Remember at the start of last season, when everybody made such a big deal about the ACC vs. SEC challenge to open the year?
Clemson-Auburn and NC State-Tennessee look like watered-down FCS matchups compared to the slate of ACC nonconference games to open the 2013 season. Now that UVa has added Oregon to its schedule, the ACC will take on an eye-popping five teams projected to be ranked in the top 10 in the first two weeks of the new season. Three games are scheduled for Week 1, which would be the most top 10 teams on the opening weekend slate since the ACC expanded in 2004.
Here is the schedule, with final 2012 AP ranking:
Virginia Tech vs. No. 1 Alabama
No. 5 Georgia at No. 11 Clemson
North Carolina at No. 8 South Carolina
No. 9 Florida at Miami
No. 2 Oregon at Virginia
Folks, this qualifies as the toughest opening nonconference stretch of games in recent ACC history. Heck, in all of ACC history.
Now, there have been a few previous instances where the ACC has played three games against top 10 teams in the opening weeks of the season. It happened in 2004, 2007 and 2010. The results were ... bad. The ACC went 0-9 in those games. But five contests against top 10 opponents? Well, league schedules that backbreaking are usually featured in the Sun Belt or WAC.
Want more? Look at the rest of the ACC nonconference slate.
Syracuse opens against Penn State in Met Life Stadium, then plays at Northwestern. Boston College plays USC. Pitt plays Notre Dame. Maryland plays West Virginia. Georgia Tech and Virginia play BYU. Wake Forest plays Vanderbilt. All of these opponents closed 2012 with winning records. All went to bowls save Penn State, serving a postseason ban.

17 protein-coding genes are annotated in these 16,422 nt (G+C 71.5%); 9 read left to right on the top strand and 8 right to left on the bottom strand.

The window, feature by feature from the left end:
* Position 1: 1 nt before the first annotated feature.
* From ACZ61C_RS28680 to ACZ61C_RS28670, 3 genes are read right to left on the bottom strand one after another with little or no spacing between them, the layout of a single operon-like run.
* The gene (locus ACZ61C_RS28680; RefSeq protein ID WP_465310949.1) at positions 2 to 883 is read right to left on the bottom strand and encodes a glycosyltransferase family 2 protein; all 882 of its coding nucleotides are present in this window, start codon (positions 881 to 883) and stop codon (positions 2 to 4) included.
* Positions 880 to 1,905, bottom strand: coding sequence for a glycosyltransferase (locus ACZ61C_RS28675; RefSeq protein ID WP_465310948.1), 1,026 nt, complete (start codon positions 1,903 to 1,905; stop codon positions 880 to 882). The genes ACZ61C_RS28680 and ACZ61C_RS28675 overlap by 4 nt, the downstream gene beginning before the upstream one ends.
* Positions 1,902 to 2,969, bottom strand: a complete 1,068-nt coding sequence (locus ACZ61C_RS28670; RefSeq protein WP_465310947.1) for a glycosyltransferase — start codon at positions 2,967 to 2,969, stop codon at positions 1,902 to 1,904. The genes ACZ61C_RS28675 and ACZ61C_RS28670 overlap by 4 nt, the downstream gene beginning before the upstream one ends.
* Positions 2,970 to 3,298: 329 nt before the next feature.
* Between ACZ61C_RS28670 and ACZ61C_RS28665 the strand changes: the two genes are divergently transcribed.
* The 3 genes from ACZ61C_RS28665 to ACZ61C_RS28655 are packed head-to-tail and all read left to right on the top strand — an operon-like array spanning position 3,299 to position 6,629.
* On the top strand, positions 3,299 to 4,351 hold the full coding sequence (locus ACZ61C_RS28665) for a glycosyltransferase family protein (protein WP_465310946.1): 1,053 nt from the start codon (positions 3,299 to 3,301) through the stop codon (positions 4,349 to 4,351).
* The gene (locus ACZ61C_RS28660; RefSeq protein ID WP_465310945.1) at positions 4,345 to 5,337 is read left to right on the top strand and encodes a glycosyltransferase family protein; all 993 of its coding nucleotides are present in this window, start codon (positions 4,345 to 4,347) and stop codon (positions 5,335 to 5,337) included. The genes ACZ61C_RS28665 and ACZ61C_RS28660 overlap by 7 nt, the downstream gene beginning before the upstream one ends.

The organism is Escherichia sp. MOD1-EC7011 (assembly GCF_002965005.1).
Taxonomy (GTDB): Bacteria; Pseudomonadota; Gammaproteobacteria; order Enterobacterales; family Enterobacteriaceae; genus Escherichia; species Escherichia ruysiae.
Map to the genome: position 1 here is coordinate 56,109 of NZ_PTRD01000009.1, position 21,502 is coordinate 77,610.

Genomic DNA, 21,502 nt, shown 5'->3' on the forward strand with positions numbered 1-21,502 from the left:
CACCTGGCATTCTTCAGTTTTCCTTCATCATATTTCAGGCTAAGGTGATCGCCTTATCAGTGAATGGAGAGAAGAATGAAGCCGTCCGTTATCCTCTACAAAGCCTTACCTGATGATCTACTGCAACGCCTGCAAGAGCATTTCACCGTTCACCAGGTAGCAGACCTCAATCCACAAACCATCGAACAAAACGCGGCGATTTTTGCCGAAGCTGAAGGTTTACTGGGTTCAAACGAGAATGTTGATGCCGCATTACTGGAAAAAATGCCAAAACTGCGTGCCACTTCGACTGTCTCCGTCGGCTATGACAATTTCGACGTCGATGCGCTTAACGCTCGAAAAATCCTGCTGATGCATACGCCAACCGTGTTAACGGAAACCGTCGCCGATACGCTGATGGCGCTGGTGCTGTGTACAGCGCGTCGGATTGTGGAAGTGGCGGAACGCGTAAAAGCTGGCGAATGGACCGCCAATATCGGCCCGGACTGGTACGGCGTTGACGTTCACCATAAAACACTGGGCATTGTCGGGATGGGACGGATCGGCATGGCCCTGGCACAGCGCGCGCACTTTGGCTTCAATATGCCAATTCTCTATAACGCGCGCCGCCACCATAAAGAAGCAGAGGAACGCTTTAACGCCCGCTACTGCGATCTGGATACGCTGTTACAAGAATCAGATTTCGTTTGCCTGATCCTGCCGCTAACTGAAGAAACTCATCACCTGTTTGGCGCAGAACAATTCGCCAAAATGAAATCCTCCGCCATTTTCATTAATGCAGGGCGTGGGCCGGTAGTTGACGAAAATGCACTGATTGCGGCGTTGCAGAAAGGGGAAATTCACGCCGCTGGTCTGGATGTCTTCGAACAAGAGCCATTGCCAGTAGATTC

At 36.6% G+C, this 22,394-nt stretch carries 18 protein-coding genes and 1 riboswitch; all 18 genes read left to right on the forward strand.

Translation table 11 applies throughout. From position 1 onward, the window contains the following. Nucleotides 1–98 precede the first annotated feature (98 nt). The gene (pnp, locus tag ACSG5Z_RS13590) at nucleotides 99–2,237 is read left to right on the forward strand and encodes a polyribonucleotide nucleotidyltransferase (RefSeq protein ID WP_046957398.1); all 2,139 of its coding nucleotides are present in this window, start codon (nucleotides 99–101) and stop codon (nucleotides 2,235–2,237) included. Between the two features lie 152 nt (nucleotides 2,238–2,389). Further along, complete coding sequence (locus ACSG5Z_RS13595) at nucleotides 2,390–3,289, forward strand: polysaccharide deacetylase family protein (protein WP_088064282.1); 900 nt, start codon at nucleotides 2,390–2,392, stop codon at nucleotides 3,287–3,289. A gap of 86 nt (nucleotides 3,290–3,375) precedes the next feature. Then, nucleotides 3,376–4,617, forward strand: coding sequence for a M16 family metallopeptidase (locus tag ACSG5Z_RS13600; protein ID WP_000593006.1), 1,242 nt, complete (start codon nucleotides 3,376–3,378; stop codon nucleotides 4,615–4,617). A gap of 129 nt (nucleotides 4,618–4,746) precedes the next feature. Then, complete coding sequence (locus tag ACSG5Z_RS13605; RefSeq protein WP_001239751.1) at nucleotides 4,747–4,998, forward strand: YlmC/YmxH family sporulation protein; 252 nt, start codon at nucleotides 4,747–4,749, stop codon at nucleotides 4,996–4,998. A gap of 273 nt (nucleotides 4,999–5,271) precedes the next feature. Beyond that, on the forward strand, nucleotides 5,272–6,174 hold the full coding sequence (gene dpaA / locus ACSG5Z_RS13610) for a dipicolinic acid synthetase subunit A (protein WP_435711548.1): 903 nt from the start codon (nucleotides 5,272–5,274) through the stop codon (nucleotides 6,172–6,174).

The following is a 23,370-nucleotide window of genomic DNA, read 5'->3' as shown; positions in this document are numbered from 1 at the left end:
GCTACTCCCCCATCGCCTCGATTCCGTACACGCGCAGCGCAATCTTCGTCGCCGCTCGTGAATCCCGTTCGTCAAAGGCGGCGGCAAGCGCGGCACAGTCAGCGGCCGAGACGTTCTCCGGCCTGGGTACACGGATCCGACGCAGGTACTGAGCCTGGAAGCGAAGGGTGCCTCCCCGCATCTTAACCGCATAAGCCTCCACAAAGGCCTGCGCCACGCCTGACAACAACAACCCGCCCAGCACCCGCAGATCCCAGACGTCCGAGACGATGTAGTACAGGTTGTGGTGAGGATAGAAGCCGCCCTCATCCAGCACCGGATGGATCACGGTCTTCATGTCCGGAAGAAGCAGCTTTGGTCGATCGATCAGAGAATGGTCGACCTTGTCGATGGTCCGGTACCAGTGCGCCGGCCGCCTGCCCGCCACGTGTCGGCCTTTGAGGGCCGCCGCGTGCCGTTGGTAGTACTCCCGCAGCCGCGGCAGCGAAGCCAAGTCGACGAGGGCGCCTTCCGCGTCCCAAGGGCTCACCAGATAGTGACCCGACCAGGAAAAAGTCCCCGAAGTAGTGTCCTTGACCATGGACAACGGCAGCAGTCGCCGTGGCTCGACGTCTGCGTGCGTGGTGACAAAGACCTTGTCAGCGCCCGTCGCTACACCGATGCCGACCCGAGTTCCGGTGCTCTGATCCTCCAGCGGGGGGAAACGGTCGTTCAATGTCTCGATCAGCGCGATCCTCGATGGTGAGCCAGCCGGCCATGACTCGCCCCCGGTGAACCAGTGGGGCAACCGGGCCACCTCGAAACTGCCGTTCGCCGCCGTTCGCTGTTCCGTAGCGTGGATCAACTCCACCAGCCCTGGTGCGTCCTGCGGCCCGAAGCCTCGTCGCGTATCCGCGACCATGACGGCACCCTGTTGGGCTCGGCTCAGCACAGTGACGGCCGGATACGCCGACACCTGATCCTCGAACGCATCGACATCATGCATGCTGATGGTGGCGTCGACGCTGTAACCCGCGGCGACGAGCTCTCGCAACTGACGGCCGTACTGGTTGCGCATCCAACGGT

And, of course, Florida State, Clemson and Georgia Tech have their annual SEC rivalry games at the end of the season.
There are two ways to look at the challenge ahead, and both are pretty black and white. Either this is good or bad for the league. Good because the ACC has its best chance yet at fixing its national perception with marquee victories against marquee opponents. Need I remind everybody about the 2-11 ACC record in 2012 against top-25 nonconference opponents?
Bad because if the ACC falls flat, well, everybody will continue to point their finger and laugh. Need I remind everybody about the 2-11 ACC record ... you get the point.
I, for one, am happy to see ACC teams embrace such a challenge. I have trotted out several cliches in this post already so one more is not going to hurt. Coaches love to say, "In order to be the best, you have to beat the best." There is only one way for the ACC to start improving its national image, and that is to schedule tougher and then go out and win those tougher games.
The hope is that this serves as a precursor of what is to come. With the new playoff system set to begin in 2014, strength of schedule is going to be a factor during evaluation time. Do you know what the selection committee would like to see? Games against Georgia and South Carolina, as opposed to Murray State and Presbyterian.
The challenge ahead is monumentally large. The time is now for the ACC to quit talking a big game. Gotta play a big game, in the big games.
Looking back at tough opening stretches in recent ACC history
Aug. 28: No. 1 USC 24, Virginia Tech 13
Sept. 18: No. 7 West Virginia 19, Maryland 16 (OT)
Sept. 18: No. 9 Ohio State 22, NC State 14
Sept. 8: No. 2 LSU 48, Virginia Tech 7
Sept. 8: No. 5 Oklahoma 51, Miami 13
Sept. 13: No. 7 West Virginia 31, Maryland 14
Sept. 6: No. 3 Boise State 33, Virginia Tech 30
Sept. 11: No. 2 Ohio State 36, Miami 24
Sept. 18: No. 1 Alabama 62, Duke 13